The Little Greek
Old Metairie: 2051 Metairie Road, then 619 Pink Street.
You have to like Yiannis Skias, even when he comes across as a little crusty, declaring himself the world’s authority on how Greek food really should be cooked. (He shares this quality with all other Greek cooks.) You will let him get away with his doctrinaire pronouncements because he could actually deliver the goods. He did it at two locations of the Little Greek restaurant, then for a long time (and still, as far as I know) at the Mandeville Farmer’s Market every Saturday.
At first, Johnny (English for Yiannis) had the advantage of being married to a woman named Rosita, who was an even better cook than he was. Somewhere along the way, she left Johnny and opened her own excellent Mediterranean restaurant, the Odyssey Grill. (We’ll cover that in another Extinct Restaurant installment.)
The original Little Greek opened in the present location of Vega Tapas Café. That’s a slightly Greek place, and not the only coincidence. Between the Little Greek and Vega was yet another Greek café called Zissis. Despite all that, most New Orleanians have been only lightly exposed to Greek food. There have never been many Greek restaurants here.
The Little Greek was among the best. Johnny’s personality had a lot to do with that. He was famous among his regular customers for coming up to the table and telling them what to order. It was always good advice, especially when it involved food items you would not get on your own. The menu was full of unusual food, even as Greek menus go.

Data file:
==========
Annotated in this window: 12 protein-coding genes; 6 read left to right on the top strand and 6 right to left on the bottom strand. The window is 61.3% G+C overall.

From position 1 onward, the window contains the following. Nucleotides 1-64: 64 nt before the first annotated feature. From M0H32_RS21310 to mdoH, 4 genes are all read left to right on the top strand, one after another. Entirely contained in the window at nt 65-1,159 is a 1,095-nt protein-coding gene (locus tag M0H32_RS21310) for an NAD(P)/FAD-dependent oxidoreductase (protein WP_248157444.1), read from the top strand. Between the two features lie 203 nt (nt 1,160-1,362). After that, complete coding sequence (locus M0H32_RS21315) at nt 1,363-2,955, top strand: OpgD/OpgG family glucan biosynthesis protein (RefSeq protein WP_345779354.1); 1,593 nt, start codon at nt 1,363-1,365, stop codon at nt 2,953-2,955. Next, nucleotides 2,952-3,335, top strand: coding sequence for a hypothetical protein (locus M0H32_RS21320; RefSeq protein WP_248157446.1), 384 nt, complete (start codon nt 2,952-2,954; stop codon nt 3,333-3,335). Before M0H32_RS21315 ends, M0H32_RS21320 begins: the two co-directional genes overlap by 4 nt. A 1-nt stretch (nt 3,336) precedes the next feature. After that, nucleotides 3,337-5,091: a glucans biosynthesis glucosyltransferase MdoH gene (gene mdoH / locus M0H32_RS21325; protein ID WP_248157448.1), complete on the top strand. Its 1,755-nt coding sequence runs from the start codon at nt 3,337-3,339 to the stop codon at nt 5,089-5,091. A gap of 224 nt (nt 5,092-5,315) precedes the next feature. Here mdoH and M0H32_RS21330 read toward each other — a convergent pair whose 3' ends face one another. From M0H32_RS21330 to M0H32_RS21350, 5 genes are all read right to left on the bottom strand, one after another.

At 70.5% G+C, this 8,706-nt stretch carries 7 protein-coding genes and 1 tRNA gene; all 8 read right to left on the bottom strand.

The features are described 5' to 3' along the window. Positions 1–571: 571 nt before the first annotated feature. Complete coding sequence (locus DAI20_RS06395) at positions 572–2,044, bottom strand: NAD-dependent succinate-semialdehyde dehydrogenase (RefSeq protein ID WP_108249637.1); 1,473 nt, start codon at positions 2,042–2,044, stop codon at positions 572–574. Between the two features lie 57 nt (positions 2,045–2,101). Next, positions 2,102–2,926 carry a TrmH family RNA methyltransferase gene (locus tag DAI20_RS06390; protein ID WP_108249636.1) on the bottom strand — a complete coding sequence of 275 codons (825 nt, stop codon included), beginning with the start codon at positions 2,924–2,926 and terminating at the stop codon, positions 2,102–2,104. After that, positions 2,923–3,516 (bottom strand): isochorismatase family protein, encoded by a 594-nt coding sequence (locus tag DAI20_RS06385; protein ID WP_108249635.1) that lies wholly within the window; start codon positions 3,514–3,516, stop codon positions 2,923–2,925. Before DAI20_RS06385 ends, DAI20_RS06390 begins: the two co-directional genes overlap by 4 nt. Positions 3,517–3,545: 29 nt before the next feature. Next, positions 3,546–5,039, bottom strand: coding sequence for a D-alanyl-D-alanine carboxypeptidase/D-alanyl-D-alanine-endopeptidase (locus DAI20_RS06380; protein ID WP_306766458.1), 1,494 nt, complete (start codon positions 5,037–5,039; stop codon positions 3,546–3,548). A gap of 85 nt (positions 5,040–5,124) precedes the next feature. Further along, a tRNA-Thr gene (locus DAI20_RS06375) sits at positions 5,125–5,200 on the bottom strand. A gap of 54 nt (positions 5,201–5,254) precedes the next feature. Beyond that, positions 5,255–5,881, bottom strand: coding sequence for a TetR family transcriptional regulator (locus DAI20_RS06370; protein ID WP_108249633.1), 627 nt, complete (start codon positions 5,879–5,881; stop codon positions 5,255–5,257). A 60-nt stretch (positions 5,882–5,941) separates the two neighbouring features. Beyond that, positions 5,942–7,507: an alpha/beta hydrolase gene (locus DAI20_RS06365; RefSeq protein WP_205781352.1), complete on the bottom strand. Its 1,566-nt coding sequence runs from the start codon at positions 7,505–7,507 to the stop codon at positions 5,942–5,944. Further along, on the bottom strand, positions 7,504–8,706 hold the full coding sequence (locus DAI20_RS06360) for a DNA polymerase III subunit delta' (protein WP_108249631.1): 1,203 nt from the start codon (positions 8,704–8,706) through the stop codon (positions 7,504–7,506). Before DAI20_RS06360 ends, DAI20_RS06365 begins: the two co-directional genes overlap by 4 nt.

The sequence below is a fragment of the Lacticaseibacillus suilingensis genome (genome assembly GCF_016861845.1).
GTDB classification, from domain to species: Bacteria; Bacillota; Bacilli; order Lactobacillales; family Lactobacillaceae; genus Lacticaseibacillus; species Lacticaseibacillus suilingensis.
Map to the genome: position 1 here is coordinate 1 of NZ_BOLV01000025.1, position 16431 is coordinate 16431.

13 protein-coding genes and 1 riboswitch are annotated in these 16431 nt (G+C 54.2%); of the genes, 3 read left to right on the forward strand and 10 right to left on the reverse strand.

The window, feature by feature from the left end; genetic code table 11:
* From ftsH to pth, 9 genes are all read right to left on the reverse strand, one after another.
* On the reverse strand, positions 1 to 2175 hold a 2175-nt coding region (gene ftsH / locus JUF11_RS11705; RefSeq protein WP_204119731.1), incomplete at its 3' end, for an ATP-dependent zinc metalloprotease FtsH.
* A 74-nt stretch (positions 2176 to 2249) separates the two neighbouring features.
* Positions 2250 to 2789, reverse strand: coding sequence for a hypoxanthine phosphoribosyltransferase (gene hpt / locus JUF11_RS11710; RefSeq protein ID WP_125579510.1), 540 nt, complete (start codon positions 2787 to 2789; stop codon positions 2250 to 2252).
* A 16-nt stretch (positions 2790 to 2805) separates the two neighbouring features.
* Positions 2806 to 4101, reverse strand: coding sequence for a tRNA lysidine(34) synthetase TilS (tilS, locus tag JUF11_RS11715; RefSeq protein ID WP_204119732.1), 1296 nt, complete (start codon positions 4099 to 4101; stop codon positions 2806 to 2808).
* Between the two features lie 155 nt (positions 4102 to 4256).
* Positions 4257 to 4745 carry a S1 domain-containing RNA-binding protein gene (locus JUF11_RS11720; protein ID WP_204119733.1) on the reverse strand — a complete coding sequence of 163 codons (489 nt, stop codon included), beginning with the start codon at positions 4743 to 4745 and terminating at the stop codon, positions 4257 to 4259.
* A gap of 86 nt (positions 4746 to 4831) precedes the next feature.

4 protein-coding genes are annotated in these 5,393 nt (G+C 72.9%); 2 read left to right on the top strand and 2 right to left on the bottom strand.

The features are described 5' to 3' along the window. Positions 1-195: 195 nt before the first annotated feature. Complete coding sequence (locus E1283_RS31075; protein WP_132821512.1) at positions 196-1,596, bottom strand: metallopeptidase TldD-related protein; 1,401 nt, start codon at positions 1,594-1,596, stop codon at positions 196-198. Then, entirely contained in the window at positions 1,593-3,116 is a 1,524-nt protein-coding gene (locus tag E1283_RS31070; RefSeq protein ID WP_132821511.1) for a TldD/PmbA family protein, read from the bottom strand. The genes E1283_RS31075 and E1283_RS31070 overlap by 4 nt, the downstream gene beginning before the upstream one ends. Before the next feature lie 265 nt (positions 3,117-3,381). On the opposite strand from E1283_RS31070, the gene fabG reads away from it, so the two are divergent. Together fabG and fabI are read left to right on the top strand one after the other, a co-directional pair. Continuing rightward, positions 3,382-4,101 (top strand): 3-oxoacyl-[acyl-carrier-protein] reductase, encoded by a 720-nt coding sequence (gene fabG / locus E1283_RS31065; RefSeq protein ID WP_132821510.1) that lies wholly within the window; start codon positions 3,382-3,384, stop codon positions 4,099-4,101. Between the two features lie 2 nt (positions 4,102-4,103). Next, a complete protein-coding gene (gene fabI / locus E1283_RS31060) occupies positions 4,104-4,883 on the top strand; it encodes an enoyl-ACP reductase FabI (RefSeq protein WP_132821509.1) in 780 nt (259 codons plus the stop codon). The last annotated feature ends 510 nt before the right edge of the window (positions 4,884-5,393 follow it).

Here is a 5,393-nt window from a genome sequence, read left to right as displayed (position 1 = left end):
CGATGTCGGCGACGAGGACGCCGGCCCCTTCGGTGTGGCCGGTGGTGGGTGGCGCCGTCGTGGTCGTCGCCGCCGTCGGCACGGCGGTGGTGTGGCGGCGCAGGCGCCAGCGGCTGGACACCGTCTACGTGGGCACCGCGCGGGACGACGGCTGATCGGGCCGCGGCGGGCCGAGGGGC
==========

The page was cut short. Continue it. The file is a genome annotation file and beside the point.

The place was better on some days than others. Yiannis occasionally ran offbeat specials. Now and then he’d roast a whole lamb, carving different parts of it day by day until it’s gone. He seemed forever to be pushing beets on you.
The flaky pastries made with phyllo, filled with cheese, spinach or even fillets of fish were terrific. Saganaki–a slab of white cheese sauteed with butter and lemon, then flamed at the table–was just the kind of show that Johnny loved to put on. Taramosalata, the Greek answer to caviar, was so good that all the restaurants that followed the Little Greek on Metairie Road kept it on the menu. (It’s the best starter at Vega to this day.)
The standards of everyday Greek eating were all there. Moussaka, souvlaki of many meats, and lamb in many forms were all excellent. The desserts ranged from light baklava to the lightest galaktoboureko.
Johnny ultimately had a falling out with his partners. He left with the name and reopened elsewhere on Metairie Road, in the former Delerno’s and present Sun Ray Grill location. His non-conformity continued, and even grew. He decided to open for breakfast, with the starting time being 6:28 a.m.
“If you tell somebody to be somewhere at seven, they think you mean ‘around seven,'” he explained. If you say 7:08, they show up at 7:08. Because it sticks in their minds.”
Johnny was always thinking.